When he arrived at his car dealership one morning last month, and found Jaime Brown asleep on his porch, Mr. Dominique decided to get him breakfast and a motel room. But that was just the beginning. One of Mr. Dominique’s employees posted a TikTok video of that act of kindness, and the donations came pouring in.
“It took me $45 to buy this man a breakfast sandwich and to put him up in a budget hotel. Anybody can do this. All it takes is one act of kindness to change somebody’s life. It just took off because I think it really struck the hearts of so many people,” Mr. Dominique told KATC-TV in Lafayette, Louisiana.
Mr. Brown has been living on the street for about three years, he says, after his grandparents, who raised him, passed away. Thanks to Mr. Dominique’s generosity, Mr. Brown has over $31,000 now and a job interview lined up. "It would be a tragedy for him to end up being on the streets again a year from now," Mr. Dominique told Fox News. "So our goal is to work with him and take the time that we need to find him some rent-reduced apartments, perhaps a part-time job, transportation [like] a bicycle or a car. [We’re taking it] one step at a time," he said.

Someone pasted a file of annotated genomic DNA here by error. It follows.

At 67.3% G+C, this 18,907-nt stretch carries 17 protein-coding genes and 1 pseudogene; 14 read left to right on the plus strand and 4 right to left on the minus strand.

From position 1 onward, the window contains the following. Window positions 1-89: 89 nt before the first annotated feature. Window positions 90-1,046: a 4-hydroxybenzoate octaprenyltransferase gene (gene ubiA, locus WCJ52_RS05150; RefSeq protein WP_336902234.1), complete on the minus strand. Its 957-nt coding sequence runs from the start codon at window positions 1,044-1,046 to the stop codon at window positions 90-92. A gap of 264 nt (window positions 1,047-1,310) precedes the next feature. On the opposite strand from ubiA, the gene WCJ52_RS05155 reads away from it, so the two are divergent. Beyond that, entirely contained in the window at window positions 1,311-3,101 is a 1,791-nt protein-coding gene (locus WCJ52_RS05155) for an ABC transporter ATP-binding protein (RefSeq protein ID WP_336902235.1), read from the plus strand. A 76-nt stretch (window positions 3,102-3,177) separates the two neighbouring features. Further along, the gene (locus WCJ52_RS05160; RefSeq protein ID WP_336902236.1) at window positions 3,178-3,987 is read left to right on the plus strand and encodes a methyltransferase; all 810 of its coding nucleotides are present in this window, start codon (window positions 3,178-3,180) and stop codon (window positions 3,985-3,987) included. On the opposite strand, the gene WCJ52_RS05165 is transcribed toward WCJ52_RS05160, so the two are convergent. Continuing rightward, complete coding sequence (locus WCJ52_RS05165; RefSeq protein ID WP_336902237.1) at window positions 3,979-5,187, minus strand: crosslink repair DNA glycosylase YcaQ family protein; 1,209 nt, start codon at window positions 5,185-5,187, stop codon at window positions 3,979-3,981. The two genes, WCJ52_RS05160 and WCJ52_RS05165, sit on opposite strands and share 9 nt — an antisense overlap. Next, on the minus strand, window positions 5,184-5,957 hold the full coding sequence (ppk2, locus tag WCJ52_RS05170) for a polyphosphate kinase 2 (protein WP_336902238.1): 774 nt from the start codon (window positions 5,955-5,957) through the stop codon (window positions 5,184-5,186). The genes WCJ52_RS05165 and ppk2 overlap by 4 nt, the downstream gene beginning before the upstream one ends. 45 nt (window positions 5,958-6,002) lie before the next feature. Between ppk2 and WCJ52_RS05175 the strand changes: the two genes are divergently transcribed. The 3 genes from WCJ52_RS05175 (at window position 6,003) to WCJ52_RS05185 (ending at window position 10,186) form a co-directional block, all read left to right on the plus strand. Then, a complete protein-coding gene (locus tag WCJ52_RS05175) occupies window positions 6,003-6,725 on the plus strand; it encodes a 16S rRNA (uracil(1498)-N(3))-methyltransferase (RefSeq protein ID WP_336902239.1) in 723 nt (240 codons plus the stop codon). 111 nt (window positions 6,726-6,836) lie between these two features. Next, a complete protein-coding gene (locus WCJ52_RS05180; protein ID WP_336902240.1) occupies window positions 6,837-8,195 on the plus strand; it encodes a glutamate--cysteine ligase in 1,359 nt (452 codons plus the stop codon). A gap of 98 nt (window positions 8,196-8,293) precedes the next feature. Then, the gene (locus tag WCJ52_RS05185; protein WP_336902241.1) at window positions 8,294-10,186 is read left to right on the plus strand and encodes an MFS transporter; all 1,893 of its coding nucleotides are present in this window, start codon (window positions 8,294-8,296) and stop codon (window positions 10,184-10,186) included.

The Respect Project
Start your week with a recent story that inspired Monitor readers:
In tonight’s Daily Edition, watch for our story about a Canadian TV show that hosts political blind dates.
Finally, check out the Monitor’s selected stories from Friday's subscription-only Daily Edition:
- For Biden, vaccine patent waiver is a test of US leadership
- When a lawmaker’s conscience clashes with the party line
- Restaurants are hiring, but where are the workers?
- ‘Blank check’ for El Salvador’s Bukele? Court dismissals spark concern.
- ‘This is a great story’: Whooping cranes make a comeback